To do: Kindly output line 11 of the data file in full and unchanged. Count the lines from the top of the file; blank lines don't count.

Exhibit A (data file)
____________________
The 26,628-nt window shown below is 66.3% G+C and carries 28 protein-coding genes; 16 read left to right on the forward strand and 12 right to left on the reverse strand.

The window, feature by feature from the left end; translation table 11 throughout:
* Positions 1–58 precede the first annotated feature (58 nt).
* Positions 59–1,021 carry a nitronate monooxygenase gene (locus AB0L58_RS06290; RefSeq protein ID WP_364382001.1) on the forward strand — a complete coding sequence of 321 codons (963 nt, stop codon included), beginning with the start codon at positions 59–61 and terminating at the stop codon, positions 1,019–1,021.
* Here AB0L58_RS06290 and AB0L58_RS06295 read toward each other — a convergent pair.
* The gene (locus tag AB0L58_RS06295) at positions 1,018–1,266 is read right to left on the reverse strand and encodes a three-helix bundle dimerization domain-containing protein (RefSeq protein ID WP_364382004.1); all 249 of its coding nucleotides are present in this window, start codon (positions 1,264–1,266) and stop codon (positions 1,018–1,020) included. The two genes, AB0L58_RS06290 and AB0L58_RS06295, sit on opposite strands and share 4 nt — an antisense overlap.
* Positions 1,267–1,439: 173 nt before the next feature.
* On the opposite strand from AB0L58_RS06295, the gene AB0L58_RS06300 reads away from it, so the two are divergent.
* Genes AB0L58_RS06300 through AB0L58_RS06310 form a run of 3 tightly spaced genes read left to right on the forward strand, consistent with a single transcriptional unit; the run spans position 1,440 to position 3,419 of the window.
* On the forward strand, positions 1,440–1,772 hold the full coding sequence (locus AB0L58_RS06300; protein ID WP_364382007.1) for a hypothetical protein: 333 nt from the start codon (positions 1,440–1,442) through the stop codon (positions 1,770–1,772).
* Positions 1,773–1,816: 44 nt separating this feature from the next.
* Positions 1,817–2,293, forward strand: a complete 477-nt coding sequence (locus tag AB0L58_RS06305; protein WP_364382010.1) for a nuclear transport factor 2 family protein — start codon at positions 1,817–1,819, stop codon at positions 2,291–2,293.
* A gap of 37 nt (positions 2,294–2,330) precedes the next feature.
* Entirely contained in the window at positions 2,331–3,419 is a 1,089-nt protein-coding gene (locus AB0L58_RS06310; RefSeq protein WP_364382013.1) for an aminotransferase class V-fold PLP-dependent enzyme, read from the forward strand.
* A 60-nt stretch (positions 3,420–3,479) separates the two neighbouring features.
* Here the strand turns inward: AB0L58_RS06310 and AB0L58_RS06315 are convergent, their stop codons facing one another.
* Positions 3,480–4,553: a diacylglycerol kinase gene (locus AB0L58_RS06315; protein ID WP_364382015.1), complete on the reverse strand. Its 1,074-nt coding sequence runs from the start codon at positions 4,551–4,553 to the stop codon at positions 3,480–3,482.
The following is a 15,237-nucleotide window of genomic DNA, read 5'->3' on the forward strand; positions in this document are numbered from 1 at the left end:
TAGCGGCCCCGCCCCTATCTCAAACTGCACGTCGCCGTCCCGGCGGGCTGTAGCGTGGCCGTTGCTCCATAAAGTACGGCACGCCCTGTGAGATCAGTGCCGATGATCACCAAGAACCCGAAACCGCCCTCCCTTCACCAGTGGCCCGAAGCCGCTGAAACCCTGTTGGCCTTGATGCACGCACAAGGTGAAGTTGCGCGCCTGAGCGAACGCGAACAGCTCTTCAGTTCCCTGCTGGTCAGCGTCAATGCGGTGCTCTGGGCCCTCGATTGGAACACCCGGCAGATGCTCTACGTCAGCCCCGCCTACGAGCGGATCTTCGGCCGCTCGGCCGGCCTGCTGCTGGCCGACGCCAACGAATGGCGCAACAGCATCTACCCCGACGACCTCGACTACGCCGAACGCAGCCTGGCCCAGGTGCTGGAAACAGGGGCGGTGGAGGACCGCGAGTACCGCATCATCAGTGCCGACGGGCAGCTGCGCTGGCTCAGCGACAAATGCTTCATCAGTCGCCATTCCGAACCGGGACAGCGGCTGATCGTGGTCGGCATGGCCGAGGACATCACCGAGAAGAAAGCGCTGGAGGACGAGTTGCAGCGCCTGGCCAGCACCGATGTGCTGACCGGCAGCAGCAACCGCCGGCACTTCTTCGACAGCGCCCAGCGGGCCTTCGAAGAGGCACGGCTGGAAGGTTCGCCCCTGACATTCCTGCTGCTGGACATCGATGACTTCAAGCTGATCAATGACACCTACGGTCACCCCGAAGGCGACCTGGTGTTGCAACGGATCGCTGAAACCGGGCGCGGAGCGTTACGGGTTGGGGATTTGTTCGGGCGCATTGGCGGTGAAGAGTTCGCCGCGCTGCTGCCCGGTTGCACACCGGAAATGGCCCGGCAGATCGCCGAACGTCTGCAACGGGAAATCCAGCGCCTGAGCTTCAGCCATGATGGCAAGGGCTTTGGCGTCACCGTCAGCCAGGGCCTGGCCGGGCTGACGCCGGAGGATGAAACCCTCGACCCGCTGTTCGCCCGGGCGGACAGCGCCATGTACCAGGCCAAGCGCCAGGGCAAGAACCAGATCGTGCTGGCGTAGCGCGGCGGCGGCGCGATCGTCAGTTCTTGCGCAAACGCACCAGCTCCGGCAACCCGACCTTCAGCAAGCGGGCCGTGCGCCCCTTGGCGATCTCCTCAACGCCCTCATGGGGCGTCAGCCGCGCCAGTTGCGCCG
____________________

* Positions 1,773–1,816: 44 nt separating this feature from the next.